The concept of four temperaments and humors is an ancient and alternative approach to personality theory by Hippocrates. He proposed an imbalance of bodily fluids (i.e. black bile, yellow bile, phlegm, blood) results in extreme temperaments.
The cure would be to let out excess fluids through surgical cuts—practices which have since been fully abandoned. Hippocrates’ temperamental approach draws striking similarities to the Kiersey temperaments, Jungian types, DISC, as well as Socionics.
The four temperaments had a significant impact on Western thought and influenced various fields, including medicine, psychology, and literature. They were prevalent during the Middle Ages and Renaissance. They also played a role in early personality theories, such as Carl Jung’s psychological types.
x-axis (vertical): Introversion – Extraversion scale
y-axis (horizontal): Thinking – Feeling scale
A 2 x 2 table of Hippocrates’ four (4) temperaments:
IT (Introverted Thinker)
DISC: Conscientious (C)
Socionics: IJ (Balanced–Stable)
Keirsey Temperament: Rational
True Colors: Green
ET (Extraverted Thinker)
DISC: Dominant (D)
Socionics: EJ (Linear–Assertive)
Keirsey Temperament: Artisan
True Colors: Orange
IF (Introverted Feeler)
DISC: Steady (S)
Socionics: IP (Receptive–Adaptive)
Keirsey Temperament: Guardian
True Colors: Gold
EF (Extraverted Feeler)
DISC: Influencing (I)
Socionics: EP (Flexible–Maneuvering)
Keirsey Temperament: Idealist
True Colors: Blue
Perfectionistic and organized, the Melancholic temperament upholds logic and consistency above all else to their high internal standards. They take work seriously and strive to sharpen their skillset.
They may also exhibit perfectionism, moodiness, and a tendency to be overly self-critical or pessimistic.
As for Holland Codes, Melancholics typically favor Investigative (I), Conventional (C), and Artistic (A) careers.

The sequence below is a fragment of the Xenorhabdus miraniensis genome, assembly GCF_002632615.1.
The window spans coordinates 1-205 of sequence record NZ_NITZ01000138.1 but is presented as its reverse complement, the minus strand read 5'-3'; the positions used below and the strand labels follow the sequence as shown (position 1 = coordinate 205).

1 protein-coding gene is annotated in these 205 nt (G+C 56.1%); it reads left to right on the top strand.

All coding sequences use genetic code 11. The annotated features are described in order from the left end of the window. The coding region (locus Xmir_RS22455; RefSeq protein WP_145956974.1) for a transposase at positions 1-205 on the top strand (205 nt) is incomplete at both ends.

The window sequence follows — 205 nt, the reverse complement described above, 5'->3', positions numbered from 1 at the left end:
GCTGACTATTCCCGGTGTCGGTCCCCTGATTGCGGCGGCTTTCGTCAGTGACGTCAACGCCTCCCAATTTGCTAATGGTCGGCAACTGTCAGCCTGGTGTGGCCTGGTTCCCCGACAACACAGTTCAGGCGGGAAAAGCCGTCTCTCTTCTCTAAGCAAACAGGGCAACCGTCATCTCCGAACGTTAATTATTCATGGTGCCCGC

Common traits associated with the Melancholic temperament:
Ideal career choices for the Melancholic temperament:
- Technical writer
Direct and Type A to a tee, the firey Choleric temperament sets goals and hits them. Better yet, they go above and beyond. They also build doors of opportunity for themselves and knock them down, unapologetically.
They may also display impatience, irritability, and a tendency to be controlling or dominating in their interactions.
As for Holland Codes, Cholerics typically favor Enterprising (E), Social (S) and Realistic (R) careers.
Common traits associated with the Choleric temperament:
Ideal career choices for the Choleric temperament:
- Creative director
- Business leader
Patient and supportive, the mellow Phlegmatic temperament tolerates and heals others. They make excellent mediators, middle managers, and counselors.
They may, however, display passivity, indecisiveness, and a tendency to resist change or avoid taking risks.
As for Holland Codes, Phlegmatics typically favor Realistic (R), Social (S), and Conventional (C) careers.
Common traits associated with the Phlegmatic temperament:
Ideal career choices for the Phlegmatic temperament:
- Human resources (HR) coordinator
Bubbly and optimistic, the Sanguine temperament lightens up the mood and brings life to the party. They possess boundless amounts of energy and thoroughly enjoy being on the go.
They may, however, display impulsiveness, distractibility, and a tendency to avoid routine or long-term commitments.
As for Holland Codes, Sanguines typically favor Social (S), Enterprising (C), and Artistic (A) careers.
Common traits associated with the Sanguine temperament:
Ideal career choices for the Sanguine temperament:
- Public relations (PR) coordinator
- Social influencer
- Travel writer
Four Temperaments and Humors: A Summary
We’ve looked at the following four temperaments and humors in detail:
- Melancholic (Introverted Thinker)
- Choleric (Extraverted Thinker)
- Phlegmatic (Introverted Feeler)
- Sanguine (Extraverted Feeler)
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